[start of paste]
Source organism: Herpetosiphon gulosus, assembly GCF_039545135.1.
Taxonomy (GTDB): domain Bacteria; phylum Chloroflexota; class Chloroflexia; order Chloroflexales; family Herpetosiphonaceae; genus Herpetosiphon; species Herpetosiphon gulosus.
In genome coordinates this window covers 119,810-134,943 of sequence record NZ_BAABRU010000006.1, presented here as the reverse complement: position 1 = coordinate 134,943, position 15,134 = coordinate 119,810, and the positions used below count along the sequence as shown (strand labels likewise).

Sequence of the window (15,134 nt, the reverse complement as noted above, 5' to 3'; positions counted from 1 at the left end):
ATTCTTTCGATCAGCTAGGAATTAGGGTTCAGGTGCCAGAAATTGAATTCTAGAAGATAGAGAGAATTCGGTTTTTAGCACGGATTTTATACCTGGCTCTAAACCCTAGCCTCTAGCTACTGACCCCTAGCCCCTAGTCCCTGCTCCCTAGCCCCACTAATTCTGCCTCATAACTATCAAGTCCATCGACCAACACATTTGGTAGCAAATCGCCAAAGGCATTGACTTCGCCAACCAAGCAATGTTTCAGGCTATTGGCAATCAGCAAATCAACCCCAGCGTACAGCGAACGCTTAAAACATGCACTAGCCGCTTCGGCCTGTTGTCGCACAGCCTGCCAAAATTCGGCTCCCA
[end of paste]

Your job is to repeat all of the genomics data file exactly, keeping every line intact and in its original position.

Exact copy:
Source organism: Herpetosiphon gulosus, assembly GCF_039545135.1.
Taxonomy (GTDB): domain Bacteria; phylum Chloroflexota; class Chloroflexia; order Chloroflexales; family Herpetosiphonaceae; genus Herpetosiphon; species Herpetosiphon gulosus.
In genome coordinates this window covers 119,810-134,943 of sequence record NZ_BAABRU010000006.1, presented here as the reverse complement: position 1 = coordinate 134,943, position 15,134 = coordinate 119,810, and the positions used below count along the sequence as shown (strand labels likewise).

Sequence of the window (15,134 nt, the reverse complement as noted above, 5' to 3'; positions counted from 1 at the left end):
ATTCTTTCGATCAGCTAGGAATTAGGGTTCAGGTGCCAGAAATTGAATTCTAGAAGATAGAGAGAATTCGGTTTTTAGCACGGATTTTATACCTGGCTCTAAACCCTAGCCTCTAGCTACTGACCCCTAGCCCCTAGTCCCTGCTCCCTAGCCCCACTAATTCTGCCTCATAACTATCAAGTCCATCGACCAACACATTTGGTAGCAAATCGCCAAAGGCATTGACTTCGCCAACCAAGCAATGTTTCAGGCTATTGGCAATCAGCAAATCAACCCCAGCGTACAGCGAACGCTTAAAACATGCACTAGCCGCTTCGGCCTGTTGTCGCACAGCCTGCCAAAATTCGGCTCCCA